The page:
Rewriting Rome from the outside in: Spotlight on Katheryn Whitcomb RU Classics PhD ’16

Philip the Tetrarch (4 BCE-34 CE) of Judaea, son of Herod the Great, pays homage to Augustus in 8/9 CE; the reverse depicts the Augusteum at Paneas. Credit: Heritage Auctions no. 3018 (2016) lot 20068

Ever since Katheryn Whitcomb (Rutgers Ph.D. 2016) earned an A.B. in Classical Languages at Bryn Mawr College, her work has managed to maintain an impressive balance between ancient literatures and history, texts and material culture, center and periphery. Her primary research focus eventually centered on non-Roman perceptions of Rome during the late Republic and early Empire.

This trajectory resulted in an ambitious Rutgers dissertation entitled “Allies, Avengers, and Antagonists: Rome’s Leading Men Through the Eyes of Ioudaioi”. What Katheryn compellingly conveys here is a complex and ever-shifting variety of local attitudes, with each thread in her narrative showing real development. In the end, she shows that even some generations after Pompey’s invasion and assault on the Temple in 63 BCE, one can hardly speak of universal resentment of Roman rule in Judaea.

Katheryn has studied at the American Numismatic Society as an Eric P. Newman Graduate Summer Seminar Fellow (2014) and also served as the Assistant Project Director for the field school and excavations at the Upper Sabina Tiberina Project in Vacone (Lazio) (2012-2013). Her most recent publication has just appeared in Classical Journal 113.4 (April-May 2018), “Vergil, Octavian, and Erigone: Admiration and Admonition in the Proem to Georgics I.”

We took a few minutes to catch up with Katheryn to chat about her recent teaching (Franklin & Marshall, Haverford, Villanova), her far-ranging interdisciplinary scholarship, and her exciting new position at Gettysburg College

RU CLASSICS BLOG: You have an academic specialty in non-Roman perspectives on Rome and its conquests. Tell us about your recent work in this field.

KATHERYN WHITCOMB: “I am currently working on my book manuscript, investigating Jewish views of Roman leaders from the second century BCE through the first century CE. In conjunction with my book project, I have found several ways to bring my research into the classroom through courses focusing on Roman imperialism in the middle to late Republic and race and ethnicity in the Classical world. I am thoroughly enjoying researching and discussing issues surrounding the impact of imperialism, particularly the ways in which conquered peoples adjusted their own world views to incorporate the trauma of conquest.”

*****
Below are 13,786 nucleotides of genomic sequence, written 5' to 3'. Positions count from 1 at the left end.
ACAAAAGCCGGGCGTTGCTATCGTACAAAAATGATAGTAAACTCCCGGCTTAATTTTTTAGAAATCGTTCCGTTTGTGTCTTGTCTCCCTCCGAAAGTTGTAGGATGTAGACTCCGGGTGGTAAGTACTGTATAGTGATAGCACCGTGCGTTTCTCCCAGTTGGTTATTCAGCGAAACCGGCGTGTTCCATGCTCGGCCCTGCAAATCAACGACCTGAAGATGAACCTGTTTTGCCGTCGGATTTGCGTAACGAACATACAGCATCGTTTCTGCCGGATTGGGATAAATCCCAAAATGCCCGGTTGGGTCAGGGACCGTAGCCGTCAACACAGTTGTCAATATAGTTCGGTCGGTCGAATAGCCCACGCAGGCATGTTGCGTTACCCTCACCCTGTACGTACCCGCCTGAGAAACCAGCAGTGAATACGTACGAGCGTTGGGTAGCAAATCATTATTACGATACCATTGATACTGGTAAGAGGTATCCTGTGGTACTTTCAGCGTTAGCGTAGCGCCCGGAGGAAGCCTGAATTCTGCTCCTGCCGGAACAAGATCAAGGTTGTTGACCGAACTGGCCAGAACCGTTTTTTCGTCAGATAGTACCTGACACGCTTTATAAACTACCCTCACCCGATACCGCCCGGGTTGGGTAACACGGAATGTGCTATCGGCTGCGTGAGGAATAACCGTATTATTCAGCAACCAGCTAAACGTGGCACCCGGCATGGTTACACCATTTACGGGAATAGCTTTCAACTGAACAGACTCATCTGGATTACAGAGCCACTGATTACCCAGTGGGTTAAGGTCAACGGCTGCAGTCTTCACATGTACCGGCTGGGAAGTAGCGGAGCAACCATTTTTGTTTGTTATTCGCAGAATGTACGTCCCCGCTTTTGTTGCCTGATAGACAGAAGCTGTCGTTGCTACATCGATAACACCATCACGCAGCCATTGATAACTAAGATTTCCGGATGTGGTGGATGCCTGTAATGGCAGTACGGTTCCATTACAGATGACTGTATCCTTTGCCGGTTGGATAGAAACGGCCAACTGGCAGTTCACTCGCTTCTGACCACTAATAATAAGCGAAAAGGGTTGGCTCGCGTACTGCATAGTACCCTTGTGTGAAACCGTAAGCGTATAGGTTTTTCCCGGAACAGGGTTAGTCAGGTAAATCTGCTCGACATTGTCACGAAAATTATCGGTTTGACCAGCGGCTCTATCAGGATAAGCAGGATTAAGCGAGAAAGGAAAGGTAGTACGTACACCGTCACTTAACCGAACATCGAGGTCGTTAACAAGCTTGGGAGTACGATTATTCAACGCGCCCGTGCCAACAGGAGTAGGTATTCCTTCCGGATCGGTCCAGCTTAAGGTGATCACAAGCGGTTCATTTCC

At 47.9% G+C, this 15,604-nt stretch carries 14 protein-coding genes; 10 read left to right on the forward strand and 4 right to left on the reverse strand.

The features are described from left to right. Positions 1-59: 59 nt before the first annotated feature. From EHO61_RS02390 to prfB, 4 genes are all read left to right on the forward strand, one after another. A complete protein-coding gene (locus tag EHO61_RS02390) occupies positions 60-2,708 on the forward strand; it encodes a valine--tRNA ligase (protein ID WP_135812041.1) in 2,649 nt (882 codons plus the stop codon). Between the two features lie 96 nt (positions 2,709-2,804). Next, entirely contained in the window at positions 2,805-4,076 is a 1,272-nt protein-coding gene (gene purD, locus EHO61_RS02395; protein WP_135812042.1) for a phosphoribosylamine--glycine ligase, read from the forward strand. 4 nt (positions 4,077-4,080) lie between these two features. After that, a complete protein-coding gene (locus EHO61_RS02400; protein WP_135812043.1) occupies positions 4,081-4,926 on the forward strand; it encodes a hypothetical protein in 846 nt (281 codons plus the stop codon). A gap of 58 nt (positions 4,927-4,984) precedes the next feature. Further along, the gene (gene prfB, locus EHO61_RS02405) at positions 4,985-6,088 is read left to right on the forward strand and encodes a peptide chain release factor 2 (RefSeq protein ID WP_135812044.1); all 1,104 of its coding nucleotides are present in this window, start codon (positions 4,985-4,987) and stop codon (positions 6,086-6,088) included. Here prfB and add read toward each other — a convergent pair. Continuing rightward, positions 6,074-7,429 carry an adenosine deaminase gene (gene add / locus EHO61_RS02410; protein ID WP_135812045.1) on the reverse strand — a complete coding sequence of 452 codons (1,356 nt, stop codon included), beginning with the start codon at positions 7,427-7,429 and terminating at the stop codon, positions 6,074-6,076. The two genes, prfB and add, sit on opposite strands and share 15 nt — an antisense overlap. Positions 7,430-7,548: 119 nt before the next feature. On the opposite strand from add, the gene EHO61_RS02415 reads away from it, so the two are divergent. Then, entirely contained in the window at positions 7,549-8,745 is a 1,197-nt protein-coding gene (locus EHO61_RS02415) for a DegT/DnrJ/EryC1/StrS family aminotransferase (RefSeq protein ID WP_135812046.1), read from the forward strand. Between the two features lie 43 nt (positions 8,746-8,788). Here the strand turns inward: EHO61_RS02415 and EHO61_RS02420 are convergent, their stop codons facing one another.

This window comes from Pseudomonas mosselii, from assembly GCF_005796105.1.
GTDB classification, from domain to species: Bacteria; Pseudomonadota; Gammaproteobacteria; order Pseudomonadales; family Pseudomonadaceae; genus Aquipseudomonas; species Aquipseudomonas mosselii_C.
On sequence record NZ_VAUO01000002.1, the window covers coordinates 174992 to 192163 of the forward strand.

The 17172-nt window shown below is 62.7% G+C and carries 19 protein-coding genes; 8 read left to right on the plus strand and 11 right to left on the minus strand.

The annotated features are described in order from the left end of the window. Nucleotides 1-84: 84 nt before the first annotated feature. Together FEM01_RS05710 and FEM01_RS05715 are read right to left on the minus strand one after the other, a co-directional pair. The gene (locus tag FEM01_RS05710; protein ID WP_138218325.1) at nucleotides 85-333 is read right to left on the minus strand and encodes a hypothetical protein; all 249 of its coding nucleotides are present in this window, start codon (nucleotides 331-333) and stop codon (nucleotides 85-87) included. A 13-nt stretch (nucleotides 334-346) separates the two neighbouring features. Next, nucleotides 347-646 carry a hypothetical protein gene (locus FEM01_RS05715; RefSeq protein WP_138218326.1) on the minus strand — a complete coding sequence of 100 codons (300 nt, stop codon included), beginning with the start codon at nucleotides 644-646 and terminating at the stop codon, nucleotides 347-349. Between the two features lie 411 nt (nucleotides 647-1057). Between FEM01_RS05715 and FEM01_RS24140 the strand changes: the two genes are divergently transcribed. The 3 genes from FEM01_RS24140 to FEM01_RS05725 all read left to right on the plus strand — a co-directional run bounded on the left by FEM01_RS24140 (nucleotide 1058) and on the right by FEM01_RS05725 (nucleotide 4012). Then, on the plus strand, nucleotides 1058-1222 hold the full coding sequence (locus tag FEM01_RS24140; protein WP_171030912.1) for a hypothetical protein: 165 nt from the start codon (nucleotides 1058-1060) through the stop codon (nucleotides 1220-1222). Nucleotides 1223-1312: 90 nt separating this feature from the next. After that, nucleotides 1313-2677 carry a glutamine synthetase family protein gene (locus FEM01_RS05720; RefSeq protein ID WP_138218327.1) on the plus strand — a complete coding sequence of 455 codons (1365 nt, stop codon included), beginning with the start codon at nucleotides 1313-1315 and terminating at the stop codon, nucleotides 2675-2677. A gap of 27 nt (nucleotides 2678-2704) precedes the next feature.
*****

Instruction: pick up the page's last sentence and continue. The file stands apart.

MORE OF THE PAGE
RCB: Over the past several years you’ve taught at some established Classics programs at smaller private institutions in southeastern Pennsylvania: Franklin & Marshall, Haverford, Villanova. How did a large state university like Rutgers prepare you for that experience?

KW: “I was fortunate at Rutgers to gain a substantial amount of undergraduate teaching experience. Not only did I have the opportunity to teach Latin, but also to develop and teach my own courses on topics that are of interest to me. This experience greatly helped me transition to smaller institutions, where one is expected to hit the ground running, so to speak, and teach a wide variety of courses. The teaching opportunities and autonomy granted to me at Rutgers helped me gain confidence in my pedagogical approaches as well as my ability to design (what I hope are) engaging courses.”

Just appeared in CJ: Katheryn Whitcomb reexamines Vergil’s take on the ‘catasterism’ of Octavian

RCB: What are some of the ways you integrate material artefacts—coins, inscriptions—that you use widely in your research into your teaching?

KW: “I particularly enjoy bringing coins into the classroom as learning tools. Coins offer so many avenues of discovery that can help encourage student learning. As pieces of art, after a fashion, they provide visual imagery that can be understood and interpreted on several different levels. Like works of literature, coins also engage in conversation with each other, providing windows into how particular minting authorities viewed themselves and their relationships to others. In my classes, I try to incorporate coins that have striking (pun intended) imagery, such as those minted by Italian groups during the Social War or the Alexander-as-Herakles series, in order to promote lively discussion among students.”

RCB: What’s the next step?

KW: “In Fall 2018, I will join the History and Classics departments at Gettysburg College in Gettysburg, PA. I am so excited to begin this two-year position at Gettysburg! I will be teaching courses on Classical Mythology, Latin, Greek, and, of course, history. I am looking forward to exploring Gettysburg, getting to know my new colleagues and students, teaching some new courses, and improving on courses that I have already taught.”

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